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Benedictine University’s School of Education equips candidates with the knowledge, skills, and dispositions that will shape and influence learning through critical thinking, research-based decisions, and best practices. These practices produce outcomes for teacher candidates to become highly effective practitioners who actively engage with content to promote critical thinking skills, innovatively manage the learning environment, and consistently monitor student progress to adjust curriculum delivery while collaborating with others to positively impact students, the community, and the professional field. As an integrated whole, the conceptual framework contains the overarching purpose of the unit: to create effective practitioners.
I am currently about to begin my first full year as a Junior High Physical Education and Health Teacher after substituting in middle school math and science for one semester after graduation. One thing I have done in my classroom that I am excited about and continuing doing is 2-to-3-minute brain break about halfway through class. My brain breaks usually consist of movement, movement across the mid-line of the body, cooperative games, problem solving, or strategy, all intended to ensure my students are engaged from start to beginning. I plan on utilizing best teaching practices in order to give my students a valuable education and incorporate assessment to help enrich my instruction. My lessons focus on real-world experiences and activities, full inclusion, and activities that allow the students to enhance their thought processes. A great piece of advice for pre-service teacher candidates is to not hold back when planning lessons and ensure you are giving your students the best experience during your lesson. Look for creative ways to introduce material, relate that material to your students, and allow your students to apply that material in many ways that stretch their minds.
My name is Briana Holland and I am currently a kindergarten teacher working for Chicago Public Schools through the AUSL network. By working at an AUSL school, I have the chance to work in a school that was not performing well and was turned around. This school year I am going into my fifth year of teaching and second year with CPS. I am excited to get going this school year because I will also work in the role of Primary Teacher Leader for my school. This summer I spent some time reviewing new curriculum for my classroom and mapping out what I would like to see done this year in my department. Last year my students made large gains in vocabulary which allowed them to reach high reading levels. I am excited to try out new strategies with my students that will hopefully help them to make greater gains than the students I had last school year. On top of trying out new things in my classroom and taking on the role as Teacher Leader for our Primary Department, I am also on the Culture and Climate team as well as the Social Committee and am eager to plan new events and collaborate with others on how to improve our school. As a fifth year teacher my advice to those going into teaching would be to continue to learn in every space and environment you are in. As a teacher, learning never stops and one must know just as much as they know academically to be able to teach the whole child. Also I would advise to not give up when you are faced with dilemmas. Learn from them, reflect on them, but do not give it. If you give up you won't be able to honestly tell your students not to give up when faced with adversity. My last piece of advice would be to keep pushing to achieve greater but to also make time for yourself. A healthy mind, spirit, and body can achieve more any day versus a tired one.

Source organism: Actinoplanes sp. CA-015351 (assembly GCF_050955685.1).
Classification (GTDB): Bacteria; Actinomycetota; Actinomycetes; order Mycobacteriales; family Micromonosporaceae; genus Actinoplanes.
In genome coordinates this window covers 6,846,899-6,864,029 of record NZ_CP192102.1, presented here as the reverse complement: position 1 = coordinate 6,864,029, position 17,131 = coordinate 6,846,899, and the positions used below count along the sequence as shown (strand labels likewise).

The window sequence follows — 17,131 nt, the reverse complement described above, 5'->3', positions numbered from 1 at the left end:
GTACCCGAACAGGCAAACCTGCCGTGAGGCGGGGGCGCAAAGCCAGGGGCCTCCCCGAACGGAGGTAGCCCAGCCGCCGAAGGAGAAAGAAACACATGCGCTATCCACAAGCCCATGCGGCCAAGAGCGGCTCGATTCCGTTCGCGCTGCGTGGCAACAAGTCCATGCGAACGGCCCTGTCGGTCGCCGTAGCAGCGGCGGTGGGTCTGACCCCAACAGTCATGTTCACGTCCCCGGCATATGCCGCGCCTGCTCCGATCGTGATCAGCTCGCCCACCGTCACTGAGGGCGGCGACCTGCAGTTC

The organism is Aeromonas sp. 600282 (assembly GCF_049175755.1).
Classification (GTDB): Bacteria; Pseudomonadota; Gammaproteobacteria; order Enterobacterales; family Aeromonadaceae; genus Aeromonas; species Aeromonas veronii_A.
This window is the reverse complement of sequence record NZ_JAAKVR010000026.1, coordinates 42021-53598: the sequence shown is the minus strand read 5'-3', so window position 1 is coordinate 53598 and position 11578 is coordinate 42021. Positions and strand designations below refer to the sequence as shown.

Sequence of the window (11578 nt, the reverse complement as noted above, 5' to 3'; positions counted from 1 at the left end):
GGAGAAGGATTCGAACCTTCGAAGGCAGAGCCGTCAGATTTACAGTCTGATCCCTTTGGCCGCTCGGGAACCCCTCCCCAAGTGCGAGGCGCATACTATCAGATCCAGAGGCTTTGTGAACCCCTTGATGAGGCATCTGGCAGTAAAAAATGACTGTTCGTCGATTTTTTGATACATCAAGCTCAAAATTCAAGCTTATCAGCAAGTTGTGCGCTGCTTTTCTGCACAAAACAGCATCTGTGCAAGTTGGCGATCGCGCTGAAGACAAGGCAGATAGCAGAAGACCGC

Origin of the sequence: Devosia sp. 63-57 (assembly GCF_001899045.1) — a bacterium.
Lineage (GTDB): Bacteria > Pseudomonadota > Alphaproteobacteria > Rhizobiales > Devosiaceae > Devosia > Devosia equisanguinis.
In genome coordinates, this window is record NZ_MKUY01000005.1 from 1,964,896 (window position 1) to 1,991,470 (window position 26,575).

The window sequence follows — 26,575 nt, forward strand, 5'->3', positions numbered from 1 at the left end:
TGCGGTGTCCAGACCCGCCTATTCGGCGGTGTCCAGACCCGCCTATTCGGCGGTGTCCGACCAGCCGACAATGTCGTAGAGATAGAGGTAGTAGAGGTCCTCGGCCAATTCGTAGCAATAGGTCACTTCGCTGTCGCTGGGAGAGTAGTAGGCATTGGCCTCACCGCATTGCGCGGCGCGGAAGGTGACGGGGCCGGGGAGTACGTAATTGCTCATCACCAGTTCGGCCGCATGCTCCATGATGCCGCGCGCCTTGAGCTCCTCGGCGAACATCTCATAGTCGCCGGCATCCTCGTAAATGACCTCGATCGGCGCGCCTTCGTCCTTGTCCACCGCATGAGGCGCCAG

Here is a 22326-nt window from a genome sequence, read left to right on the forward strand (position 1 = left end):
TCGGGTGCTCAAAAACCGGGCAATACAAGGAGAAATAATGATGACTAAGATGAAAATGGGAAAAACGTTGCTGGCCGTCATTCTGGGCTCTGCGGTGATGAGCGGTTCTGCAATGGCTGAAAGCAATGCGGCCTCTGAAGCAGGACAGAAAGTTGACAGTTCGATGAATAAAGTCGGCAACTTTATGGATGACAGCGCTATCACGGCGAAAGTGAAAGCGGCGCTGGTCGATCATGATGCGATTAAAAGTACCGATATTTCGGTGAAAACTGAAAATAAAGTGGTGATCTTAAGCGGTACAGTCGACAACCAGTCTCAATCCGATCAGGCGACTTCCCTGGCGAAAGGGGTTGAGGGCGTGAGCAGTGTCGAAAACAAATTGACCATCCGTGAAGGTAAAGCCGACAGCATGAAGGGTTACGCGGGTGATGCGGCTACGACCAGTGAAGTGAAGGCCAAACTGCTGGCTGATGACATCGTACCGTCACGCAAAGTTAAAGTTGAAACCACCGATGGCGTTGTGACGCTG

Accredited by the Illinois State Board of Education, ISBE.
Realizing that Graphic Design wasn't fulfilling, I chose to earn my Masters
of Education in Elementary Education at Benedictine University. Entering my final year, I am gearing up for Student Teaching and writing my thesis on the physical classroom environment's role in student learning. I believe in integrating skills and knowledge between subjects- just as we do in life. For instance, when
I assistant-taught kindergarten at Francis W. Parker School in Chicago, my students folded origami flowers as a literature connection to Peter H. Reynolds' Roses' Garden and Peter Brown's The Curious Garden. It was an incredible way to also bring in art and mathematics. My one piece of advice for re-service teachers: Every day you will learn something from your students, coworkers, professors, and mentors. Be sure to take advantage of those moments. Ask as many questions as possible and enjoy the experiences.